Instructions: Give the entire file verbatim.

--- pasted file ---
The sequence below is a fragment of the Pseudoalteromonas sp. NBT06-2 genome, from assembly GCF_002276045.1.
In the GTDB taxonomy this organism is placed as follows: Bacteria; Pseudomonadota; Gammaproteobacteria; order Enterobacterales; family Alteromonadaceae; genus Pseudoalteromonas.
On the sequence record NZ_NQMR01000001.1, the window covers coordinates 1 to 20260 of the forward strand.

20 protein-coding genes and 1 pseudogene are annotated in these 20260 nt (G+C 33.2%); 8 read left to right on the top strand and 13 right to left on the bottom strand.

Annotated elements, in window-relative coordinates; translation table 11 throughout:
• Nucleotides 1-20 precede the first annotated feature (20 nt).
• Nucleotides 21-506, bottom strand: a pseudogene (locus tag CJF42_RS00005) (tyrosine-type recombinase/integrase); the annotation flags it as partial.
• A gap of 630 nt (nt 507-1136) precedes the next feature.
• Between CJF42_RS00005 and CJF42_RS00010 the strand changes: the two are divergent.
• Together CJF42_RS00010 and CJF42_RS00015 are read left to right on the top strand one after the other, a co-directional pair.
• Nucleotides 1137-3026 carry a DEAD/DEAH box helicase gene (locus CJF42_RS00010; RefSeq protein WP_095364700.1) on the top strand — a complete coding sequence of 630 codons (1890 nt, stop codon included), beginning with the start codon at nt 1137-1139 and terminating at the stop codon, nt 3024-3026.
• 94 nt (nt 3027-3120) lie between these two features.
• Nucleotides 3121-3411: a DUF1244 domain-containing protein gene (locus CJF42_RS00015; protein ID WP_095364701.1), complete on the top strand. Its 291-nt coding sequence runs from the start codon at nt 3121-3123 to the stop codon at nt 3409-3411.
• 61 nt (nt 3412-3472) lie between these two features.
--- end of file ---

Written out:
The sequence below is a fragment of the Pseudoalteromonas sp. NBT06-2 genome, from assembly GCF_002276045.1.
In the GTDB taxonomy this organism is placed as follows: Bacteria; Pseudomonadota; Gammaproteobacteria; order Enterobacterales; family Alteromonadaceae; genus Pseudoalteromonas.
On the sequence record NZ_NQMR01000001.1, the window covers coordinates 1 to 20260 of the forward strand.

20 protein-coding genes and 1 pseudogene are annotated in these 20260 nt (G+C 33.2%); 8 read left to right on the top strand and 13 right to left on the bottom strand.

Annotated elements, in window-relative coordinates; translation table 11 throughout:
• Nucleotides 1-20 precede the first annotated feature (20 nt).
• Nucleotides 21-506, bottom strand: a pseudogene (locus tag CJF42_RS00005) (tyrosine-type recombinase/integrase); the annotation flags it as partial.
• A gap of 630 nt (nt 507-1136) precedes the next feature.
• Between CJF42_RS00005 and CJF42_RS00010 the strand changes: the two are divergent.
• Together CJF42_RS00010 and CJF42_RS00015 are read left to right on the top strand one after the other, a co-directional pair.
• Nucleotides 1137-3026 carry a DEAD/DEAH box helicase gene (locus CJF42_RS00010; RefSeq protein WP_095364700.1) on the top strand — a complete coding sequence of 630 codons (1890 nt, stop codon included), beginning with the start codon at nt 1137-1139 and terminating at the stop codon, nt 3024-3026.
• 94 nt (nt 3027-3120) lie between these two features.
• Nucleotides 3121-3411: a DUF1244 domain-containing protein gene (locus CJF42_RS00015; protein ID WP_095364701.1), complete on the top strand. Its 291-nt coding sequence runs from the start codon at nt 3121-3123 to the stop codon at nt 3409-3411.
• 61 nt (nt 3412-3472) lie between these two features.